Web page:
Monday, October 12, 2015

This day and every other

A coldish, overcast dawn is gradually yielding to a cool, perhaps sunny, morning and day as I find myself, sick with a sudden head cold, reading a few paragraphs on the history of ethics from The Science-History of the Universe, Volume X, ‘Philosophy,’ Part III, Chapter II (1910), while I eat a plate of eggs scrambled with garlic and peppers and quaff a half-pint of hot apple cider to wash it down. Hopefully these will revive my sluggish soul. Finished with both book and breakfast, my reading reminds me by its references that today is Columbus Day. Let’s see, that means ‘no mail today’ and school is out.

Forty-two years ago almost to the day, I nearly suffered a serious accident on the farm in Alberta, Canada, where I worked. The land was frozen and snow lay on the ground, and almost white-out conditions, yes, a blizzard, made it nearly impossible to see the road before me as I drove a front-loading tractor back to the barn. My wispy beard and moustache hung with breath-fog icicles, and my spectacles spotted with frozen droplets, I couldn’t wait to get back to the house, and warmth. I felt the tractor tilt as it started to slide off the road into a drainage ditch, all but invisible in all that whiteness.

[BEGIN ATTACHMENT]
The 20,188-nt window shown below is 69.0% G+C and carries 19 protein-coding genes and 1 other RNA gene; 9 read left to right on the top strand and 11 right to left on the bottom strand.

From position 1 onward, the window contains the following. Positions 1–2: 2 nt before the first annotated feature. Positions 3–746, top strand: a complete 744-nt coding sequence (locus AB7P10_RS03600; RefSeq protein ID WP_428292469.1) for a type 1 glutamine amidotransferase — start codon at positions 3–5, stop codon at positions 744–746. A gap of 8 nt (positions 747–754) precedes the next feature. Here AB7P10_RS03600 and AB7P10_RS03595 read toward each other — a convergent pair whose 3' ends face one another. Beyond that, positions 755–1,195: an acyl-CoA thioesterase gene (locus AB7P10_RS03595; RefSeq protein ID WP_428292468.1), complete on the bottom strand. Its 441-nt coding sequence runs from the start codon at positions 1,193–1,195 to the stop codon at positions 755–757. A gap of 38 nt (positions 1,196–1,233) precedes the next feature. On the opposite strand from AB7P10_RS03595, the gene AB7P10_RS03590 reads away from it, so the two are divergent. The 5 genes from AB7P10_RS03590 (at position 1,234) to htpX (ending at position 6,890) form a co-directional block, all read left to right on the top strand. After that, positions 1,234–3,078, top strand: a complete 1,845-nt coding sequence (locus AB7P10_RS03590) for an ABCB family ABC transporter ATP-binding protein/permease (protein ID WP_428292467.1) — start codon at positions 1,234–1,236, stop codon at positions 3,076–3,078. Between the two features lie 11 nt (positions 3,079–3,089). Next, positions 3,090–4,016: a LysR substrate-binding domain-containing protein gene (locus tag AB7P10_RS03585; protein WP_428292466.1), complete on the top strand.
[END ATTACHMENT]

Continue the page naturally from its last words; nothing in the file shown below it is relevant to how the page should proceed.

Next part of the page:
A shiver of fright worse than the shivers of cold I had been feeling came over me, and reflex action, instinctive and automatic, somehow straightened out the tractor’s trajectory, and I avoided rolling it into the ditch, as I had rolled my dad’s new car into a ditch a few years earlier. I stiffened up for the remainder of the drive back to the barn, crying not tears of joy and thanks for having been spared what would have been an embarrassing and nasty accident, but lamenting my fate of being a landless, misguided hippie trying to be a farmer in a frozen wasteland. So much for my new life in Canada. I wanted to go home.